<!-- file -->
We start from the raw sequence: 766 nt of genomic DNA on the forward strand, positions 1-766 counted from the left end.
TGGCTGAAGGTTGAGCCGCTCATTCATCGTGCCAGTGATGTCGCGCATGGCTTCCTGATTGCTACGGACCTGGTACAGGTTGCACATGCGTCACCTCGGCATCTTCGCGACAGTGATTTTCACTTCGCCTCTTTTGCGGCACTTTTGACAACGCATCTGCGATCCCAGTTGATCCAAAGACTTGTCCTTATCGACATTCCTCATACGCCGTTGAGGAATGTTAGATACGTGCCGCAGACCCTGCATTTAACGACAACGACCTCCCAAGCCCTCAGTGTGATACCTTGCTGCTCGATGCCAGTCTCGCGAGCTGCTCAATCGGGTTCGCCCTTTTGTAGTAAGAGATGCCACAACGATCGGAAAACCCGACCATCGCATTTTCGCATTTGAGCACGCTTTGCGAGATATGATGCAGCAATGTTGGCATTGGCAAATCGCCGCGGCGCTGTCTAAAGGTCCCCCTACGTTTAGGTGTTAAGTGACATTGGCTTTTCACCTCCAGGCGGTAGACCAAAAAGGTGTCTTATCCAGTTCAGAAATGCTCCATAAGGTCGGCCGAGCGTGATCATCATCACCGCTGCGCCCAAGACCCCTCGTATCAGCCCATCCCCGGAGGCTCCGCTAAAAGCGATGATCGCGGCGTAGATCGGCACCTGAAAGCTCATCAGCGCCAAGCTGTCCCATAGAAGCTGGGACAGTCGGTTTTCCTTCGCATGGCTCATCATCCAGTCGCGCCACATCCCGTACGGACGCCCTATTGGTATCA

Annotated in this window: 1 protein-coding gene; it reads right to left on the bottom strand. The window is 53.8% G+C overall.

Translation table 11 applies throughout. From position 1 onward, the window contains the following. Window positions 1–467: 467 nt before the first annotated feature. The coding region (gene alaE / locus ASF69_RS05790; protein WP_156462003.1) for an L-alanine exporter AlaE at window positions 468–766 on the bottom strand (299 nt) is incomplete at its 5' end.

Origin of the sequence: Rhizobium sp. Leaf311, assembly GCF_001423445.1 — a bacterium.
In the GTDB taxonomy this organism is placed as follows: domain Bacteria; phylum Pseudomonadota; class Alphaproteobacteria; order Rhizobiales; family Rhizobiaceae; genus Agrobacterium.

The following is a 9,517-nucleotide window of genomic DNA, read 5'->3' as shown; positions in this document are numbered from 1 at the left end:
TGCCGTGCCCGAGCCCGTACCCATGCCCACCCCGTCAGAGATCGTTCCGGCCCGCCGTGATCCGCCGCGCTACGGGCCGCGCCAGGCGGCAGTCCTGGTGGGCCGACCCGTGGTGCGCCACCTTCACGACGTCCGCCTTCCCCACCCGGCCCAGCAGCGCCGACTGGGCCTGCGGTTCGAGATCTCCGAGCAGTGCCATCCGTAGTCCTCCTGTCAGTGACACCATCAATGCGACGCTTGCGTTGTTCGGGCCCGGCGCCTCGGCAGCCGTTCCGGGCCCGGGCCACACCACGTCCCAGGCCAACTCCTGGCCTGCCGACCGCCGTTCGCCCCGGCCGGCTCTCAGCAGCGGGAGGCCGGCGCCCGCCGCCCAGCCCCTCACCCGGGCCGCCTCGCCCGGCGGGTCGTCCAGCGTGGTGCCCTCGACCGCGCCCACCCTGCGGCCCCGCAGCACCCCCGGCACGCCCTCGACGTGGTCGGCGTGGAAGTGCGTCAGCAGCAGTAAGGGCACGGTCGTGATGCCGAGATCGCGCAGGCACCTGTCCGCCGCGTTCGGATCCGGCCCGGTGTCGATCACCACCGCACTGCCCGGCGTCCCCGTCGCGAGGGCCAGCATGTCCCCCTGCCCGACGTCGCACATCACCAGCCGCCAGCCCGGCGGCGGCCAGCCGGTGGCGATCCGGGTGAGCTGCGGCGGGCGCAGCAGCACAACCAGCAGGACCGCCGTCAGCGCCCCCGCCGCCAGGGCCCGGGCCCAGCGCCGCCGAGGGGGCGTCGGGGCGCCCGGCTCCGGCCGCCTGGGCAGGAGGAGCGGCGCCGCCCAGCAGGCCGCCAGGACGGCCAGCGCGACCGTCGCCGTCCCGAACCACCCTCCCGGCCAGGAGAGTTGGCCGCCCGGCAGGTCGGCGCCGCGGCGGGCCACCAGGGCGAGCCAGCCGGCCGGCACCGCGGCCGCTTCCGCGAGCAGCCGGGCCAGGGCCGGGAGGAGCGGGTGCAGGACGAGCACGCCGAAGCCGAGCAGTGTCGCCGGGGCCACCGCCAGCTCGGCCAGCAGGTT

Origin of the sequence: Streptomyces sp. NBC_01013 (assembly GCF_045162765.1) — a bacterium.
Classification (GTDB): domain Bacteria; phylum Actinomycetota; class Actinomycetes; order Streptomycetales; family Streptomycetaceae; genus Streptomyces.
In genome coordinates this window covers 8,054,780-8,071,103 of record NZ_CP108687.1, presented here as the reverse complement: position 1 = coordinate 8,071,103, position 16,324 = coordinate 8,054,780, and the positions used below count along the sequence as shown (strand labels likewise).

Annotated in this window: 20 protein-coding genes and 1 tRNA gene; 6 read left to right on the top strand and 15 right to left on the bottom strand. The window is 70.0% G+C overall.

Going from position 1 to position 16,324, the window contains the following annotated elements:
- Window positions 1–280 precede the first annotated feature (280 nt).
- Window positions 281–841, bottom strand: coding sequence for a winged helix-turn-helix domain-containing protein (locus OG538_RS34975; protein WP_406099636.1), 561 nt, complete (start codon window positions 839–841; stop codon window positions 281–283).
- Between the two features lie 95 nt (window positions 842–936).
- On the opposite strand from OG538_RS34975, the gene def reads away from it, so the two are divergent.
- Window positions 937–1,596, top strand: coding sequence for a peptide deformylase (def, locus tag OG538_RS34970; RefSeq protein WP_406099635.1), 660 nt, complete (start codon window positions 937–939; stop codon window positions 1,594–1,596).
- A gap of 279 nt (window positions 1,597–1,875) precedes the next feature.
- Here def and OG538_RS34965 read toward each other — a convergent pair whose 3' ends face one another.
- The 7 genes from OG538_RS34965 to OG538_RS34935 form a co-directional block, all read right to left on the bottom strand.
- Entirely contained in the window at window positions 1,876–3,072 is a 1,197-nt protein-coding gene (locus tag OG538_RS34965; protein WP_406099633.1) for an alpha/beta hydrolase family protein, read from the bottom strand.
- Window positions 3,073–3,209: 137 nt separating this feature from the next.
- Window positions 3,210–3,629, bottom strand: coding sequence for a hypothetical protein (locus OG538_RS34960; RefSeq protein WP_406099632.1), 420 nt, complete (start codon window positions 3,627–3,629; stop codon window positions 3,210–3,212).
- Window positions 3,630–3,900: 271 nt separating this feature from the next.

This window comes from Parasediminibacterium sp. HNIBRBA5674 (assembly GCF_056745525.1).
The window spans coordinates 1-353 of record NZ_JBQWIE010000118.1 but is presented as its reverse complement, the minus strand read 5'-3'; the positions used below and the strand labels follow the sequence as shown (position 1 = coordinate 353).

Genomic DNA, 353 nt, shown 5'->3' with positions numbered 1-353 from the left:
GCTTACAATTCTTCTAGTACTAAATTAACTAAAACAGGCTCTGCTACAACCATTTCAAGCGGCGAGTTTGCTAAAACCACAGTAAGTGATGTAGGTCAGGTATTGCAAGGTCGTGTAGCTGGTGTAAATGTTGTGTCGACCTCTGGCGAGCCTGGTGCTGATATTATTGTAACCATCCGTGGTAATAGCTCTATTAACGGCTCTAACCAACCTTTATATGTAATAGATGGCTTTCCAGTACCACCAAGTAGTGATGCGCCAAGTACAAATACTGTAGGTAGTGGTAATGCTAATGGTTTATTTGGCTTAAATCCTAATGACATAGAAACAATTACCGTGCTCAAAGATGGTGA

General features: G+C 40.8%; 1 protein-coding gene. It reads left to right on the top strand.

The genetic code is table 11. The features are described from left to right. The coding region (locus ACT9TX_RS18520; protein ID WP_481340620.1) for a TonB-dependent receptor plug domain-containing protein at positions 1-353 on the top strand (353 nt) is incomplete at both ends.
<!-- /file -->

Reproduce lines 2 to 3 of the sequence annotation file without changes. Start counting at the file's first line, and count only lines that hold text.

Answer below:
TGGCTGAAGGTTGAGCCGCTCATTCATCGTGCCAGTGATGTCGCGCATGGCTTCCTGATTGCTACGGACCTGGTACAGGTTGCACATGCGTCACCTCGGCATCTTCGCGACAGTGATTTTCACTTCGCCTCTTTTGCGGCACTTTTGACAACGCATCTGCGATCCCAGTTGATCCAAAGACTTGTCCTTATCGACATTCCTCATACGCCGTTGAGGAATGTTAGATACGTGCCGCAGACCCTGCATTTAACGACAACGACCTCCCAAGCCCTCAGTGTGATACCTTGCTGCTCGATGCCAGTCTCGCGAGCTGCTCAATCGGGTTCGCCCTTTTGTAGTAAGAGATGCCACAACGATCGGAAAACCCGACCATCGCATTTTCGCATTTGAGCACGCTTTGCGAGATATGATGCAGCAATGTTGGCATTGGCAAATCGCCGCGGCGCTGTCTAAAGGTCCCCCTACGTTTAGGTGTTAAGTGACATTGGCTTTTCACCTCCAGGCGGTAGACCAAAAAGGTGTCTTATCCAGTTCAGAAATGCTCCATAAGGTCGGCCGAGCGTGATCATCATCACCGCTGCGCCCAAGACCCCTCGTATCAGCCCATCCCCGGAGGCTCCGCTAAAAGCGATGATCGCGGCGTAGATCGGCACCTGAAAGCTCATCAGCGCCAAGCTGTCCCATAGAAGCTGGGACAGTCGGTTTTCCTTCGCATGGCTCATCATCCAGTCGCGCCACATCCCGTACGGACGCCCTATTGGTATCA

Annotated in this window: 1 protein-coding gene; it reads right to left on the bottom strand. The window is 53.8% G+C overall.